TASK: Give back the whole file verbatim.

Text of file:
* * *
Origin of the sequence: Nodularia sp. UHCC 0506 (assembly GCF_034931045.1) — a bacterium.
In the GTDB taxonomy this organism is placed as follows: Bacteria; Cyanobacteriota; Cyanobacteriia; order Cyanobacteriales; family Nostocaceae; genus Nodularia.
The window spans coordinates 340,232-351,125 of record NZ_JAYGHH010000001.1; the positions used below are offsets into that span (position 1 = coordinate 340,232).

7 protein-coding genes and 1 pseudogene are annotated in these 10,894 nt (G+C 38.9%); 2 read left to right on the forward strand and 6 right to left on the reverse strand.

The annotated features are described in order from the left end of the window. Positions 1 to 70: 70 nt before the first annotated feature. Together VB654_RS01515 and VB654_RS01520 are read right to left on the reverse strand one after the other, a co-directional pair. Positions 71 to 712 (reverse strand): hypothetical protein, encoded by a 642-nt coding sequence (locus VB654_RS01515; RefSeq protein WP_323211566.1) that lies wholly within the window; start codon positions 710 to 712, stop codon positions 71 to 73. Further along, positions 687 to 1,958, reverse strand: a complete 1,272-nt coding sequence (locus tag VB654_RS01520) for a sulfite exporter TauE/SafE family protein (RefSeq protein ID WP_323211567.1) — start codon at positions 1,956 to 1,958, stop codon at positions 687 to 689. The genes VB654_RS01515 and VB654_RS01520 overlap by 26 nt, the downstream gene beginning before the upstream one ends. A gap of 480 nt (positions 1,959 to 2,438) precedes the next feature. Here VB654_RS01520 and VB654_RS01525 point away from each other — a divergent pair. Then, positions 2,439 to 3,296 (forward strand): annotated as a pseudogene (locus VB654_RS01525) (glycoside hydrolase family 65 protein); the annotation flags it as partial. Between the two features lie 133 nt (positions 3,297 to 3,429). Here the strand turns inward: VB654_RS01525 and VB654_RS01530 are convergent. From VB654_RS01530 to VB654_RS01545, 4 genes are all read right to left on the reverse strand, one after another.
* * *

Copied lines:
Origin of the sequence: Nodularia sp. UHCC 0506 (assembly GCF_034931045.1) — a bacterium.
In the GTDB taxonomy this organism is placed as follows: Bacteria; Cyanobacteriota; Cyanobacteriia; order Cyanobacteriales; family Nostocaceae; genus Nodularia.
The window spans coordinates 340,232-351,125 of record NZ_JAYGHH010000001.1; the positions used below are offsets into that span (position 1 = coordinate 340,232).

7 protein-coding genes and 1 pseudogene are annotated in these 10,894 nt (G+C 38.9%); 2 read left to right on the forward strand and 6 right to left on the reverse strand.

The annotated features are described in order from the left end of the window. Positions 1 to 70: 70 nt before the first annotated feature. Together VB654_RS01515 and VB654_RS01520 are read right to left on the reverse strand one after the other, a co-directional pair. Positions 71 to 712 (reverse strand): hypothetical protein, encoded by a 642-nt coding sequence (locus VB654_RS01515; RefSeq protein WP_323211566.1) that lies wholly within the window; start codon positions 710 to 712, stop codon positions 71 to 73. Further along, positions 687 to 1,958, reverse strand: a complete 1,272-nt coding sequence (locus tag VB654_RS01520) for a sulfite exporter TauE/SafE family protein (RefSeq protein ID WP_323211567.1) — start codon at positions 1,956 to 1,958, stop codon at positions 687 to 689. The genes VB654_RS01515 and VB654_RS01520 overlap by 26 nt, the downstream gene beginning before the upstream one ends. A gap of 480 nt (positions 1,959 to 2,438) precedes the next feature. Here VB654_RS01520 and VB654_RS01525 point away from each other — a divergent pair. Then, positions 2,439 to 3,296 (forward strand): annotated as a pseudogene (locus VB654_RS01525) (glycoside hydrolase family 65 protein); the annotation flags it as partial. Between the two features lie 133 nt (positions 3,297 to 3,429). Here the strand turns inward: VB654_RS01525 and VB654_RS01530 are convergent. From VB654_RS01530 to VB654_RS01545, 4 genes are all read right to left on the reverse strand, one after another.